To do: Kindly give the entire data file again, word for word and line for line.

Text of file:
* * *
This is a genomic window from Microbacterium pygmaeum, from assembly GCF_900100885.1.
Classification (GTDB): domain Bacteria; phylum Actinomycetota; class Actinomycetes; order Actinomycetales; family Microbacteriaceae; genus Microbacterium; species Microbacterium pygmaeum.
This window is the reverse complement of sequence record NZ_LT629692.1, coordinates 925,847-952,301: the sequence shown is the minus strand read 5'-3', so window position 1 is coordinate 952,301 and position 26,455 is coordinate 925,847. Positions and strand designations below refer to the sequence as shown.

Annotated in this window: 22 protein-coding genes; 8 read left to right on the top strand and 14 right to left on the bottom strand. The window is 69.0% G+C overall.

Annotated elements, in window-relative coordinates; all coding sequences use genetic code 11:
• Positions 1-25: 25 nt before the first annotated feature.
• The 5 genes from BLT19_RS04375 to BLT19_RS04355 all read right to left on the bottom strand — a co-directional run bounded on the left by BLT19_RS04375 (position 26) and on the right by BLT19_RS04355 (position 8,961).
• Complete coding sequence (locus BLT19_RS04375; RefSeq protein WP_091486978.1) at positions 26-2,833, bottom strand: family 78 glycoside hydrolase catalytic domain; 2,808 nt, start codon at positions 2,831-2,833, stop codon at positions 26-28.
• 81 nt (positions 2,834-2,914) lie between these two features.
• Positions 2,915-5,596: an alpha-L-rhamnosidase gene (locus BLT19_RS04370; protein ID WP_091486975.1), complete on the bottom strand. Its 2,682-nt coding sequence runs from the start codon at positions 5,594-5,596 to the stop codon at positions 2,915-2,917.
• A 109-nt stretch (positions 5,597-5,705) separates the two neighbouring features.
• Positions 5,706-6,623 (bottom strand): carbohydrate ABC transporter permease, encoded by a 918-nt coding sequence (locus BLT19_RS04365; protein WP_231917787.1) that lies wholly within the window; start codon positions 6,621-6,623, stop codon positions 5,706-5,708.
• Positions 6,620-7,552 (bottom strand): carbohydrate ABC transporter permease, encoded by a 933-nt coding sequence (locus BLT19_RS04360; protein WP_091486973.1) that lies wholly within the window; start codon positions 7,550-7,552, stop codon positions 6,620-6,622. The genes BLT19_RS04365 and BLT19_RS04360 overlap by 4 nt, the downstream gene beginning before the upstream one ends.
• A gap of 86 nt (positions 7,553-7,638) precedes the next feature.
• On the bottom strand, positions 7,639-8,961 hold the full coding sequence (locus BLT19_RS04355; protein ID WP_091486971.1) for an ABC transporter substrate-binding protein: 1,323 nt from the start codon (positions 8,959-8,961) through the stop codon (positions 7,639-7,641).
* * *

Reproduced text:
This is a genomic window from Microbacterium pygmaeum, from assembly GCF_900100885.1.
Classification (GTDB): domain Bacteria; phylum Actinomycetota; class Actinomycetes; order Actinomycetales; family Microbacteriaceae; genus Microbacterium; species Microbacterium pygmaeum.
This window is the reverse complement of sequence record NZ_LT629692.1, coordinates 925,847-952,301: the sequence shown is the minus strand read 5'-3', so window position 1 is coordinate 952,301 and position 26,455 is coordinate 925,847. Positions and strand designations below refer to the sequence as shown.

Annotated in this window: 22 protein-coding genes; 8 read left to right on the top strand and 14 right to left on the bottom strand. The window is 69.0% G+C overall.

Annotated elements, in window-relative coordinates; all coding sequences use genetic code 11:
• Positions 1-25: 25 nt before the first annotated feature.
• The 5 genes from BLT19_RS04375 to BLT19_RS04355 all read right to left on the bottom strand — a co-directional run bounded on the left by BLT19_RS04375 (position 26) and on the right by BLT19_RS04355 (position 8,961).
• Complete coding sequence (locus BLT19_RS04375; RefSeq protein WP_091486978.1) at positions 26-2,833, bottom strand: family 78 glycoside hydrolase catalytic domain; 2,808 nt, start codon at positions 2,831-2,833, stop codon at positions 26-28.
• 81 nt (positions 2,834-2,914) lie between these two features.
• Positions 2,915-5,596: an alpha-L-rhamnosidase gene (locus BLT19_RS04370; protein ID WP_091486975.1), complete on the bottom strand. Its 2,682-nt coding sequence runs from the start codon at positions 5,594-5,596 to the stop codon at positions 2,915-2,917.
• A 109-nt stretch (positions 5,597-5,705) separates the two neighbouring features.
• Positions 5,706-6,623 (bottom strand): carbohydrate ABC transporter permease, encoded by a 918-nt coding sequence (locus BLT19_RS04365; protein WP_231917787.1) that lies wholly within the window; start codon positions 6,621-6,623, stop codon positions 5,706-5,708.
• Positions 6,620-7,552 (bottom strand): carbohydrate ABC transporter permease, encoded by a 933-nt coding sequence (locus BLT19_RS04360; protein WP_091486973.1) that lies wholly within the window; start codon positions 7,550-7,552, stop codon positions 6,620-6,622. The genes BLT19_RS04365 and BLT19_RS04360 overlap by 4 nt, the downstream gene beginning before the upstream one ends.
• A gap of 86 nt (positions 7,553-7,638) precedes the next feature.
• On the bottom strand, positions 7,639-8,961 hold the full coding sequence (locus BLT19_RS04355; protein ID WP_091486971.1) for an ABC transporter substrate-binding protein: 1,323 nt from the start codon (positions 8,959-8,961) through the stop codon (positions 7,639-7,641).